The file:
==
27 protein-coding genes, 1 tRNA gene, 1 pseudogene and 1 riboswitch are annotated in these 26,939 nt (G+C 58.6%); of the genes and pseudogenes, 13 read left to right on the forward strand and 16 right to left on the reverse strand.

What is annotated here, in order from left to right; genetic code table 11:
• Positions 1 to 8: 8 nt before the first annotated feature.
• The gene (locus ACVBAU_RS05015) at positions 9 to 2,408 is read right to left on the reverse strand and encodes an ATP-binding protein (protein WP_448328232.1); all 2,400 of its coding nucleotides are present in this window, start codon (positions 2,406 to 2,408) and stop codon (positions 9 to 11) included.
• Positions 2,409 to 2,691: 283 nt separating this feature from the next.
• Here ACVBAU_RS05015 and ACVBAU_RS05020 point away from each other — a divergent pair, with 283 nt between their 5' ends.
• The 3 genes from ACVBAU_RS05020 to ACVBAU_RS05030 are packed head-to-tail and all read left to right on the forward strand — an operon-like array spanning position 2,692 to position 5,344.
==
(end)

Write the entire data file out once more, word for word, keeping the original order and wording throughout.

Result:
27 protein-coding genes, 1 tRNA gene, 1 pseudogene and 1 riboswitch are annotated in these 26,939 nt (G+C 58.6%); of the genes and pseudogenes, 13 read left to right on the forward strand and 16 right to left on the reverse strand.

What is annotated here, in order from left to right; genetic code table 11:
• Positions 1 to 8: 8 nt before the first annotated feature.
• The gene (locus ACVBAU_RS05015) at positions 9 to 2,408 is read right to left on the reverse strand and encodes an ATP-binding protein (protein WP_448328232.1); all 2,400 of its coding nucleotides are present in this window, start codon (positions 2,406 to 2,408) and stop codon (positions 9 to 11) included.
• Positions 2,409 to 2,691: 283 nt separating this feature from the next.
• Here ACVBAU_RS05015 and ACVBAU_RS05020 point away from each other — a divergent pair, with 283 nt between their 5' ends.
• The 3 genes from ACVBAU_RS05020 to ACVBAU_RS05030 are packed head-to-tail and all read left to right on the forward strand — an operon-like array spanning position 2,692 to position 5,344.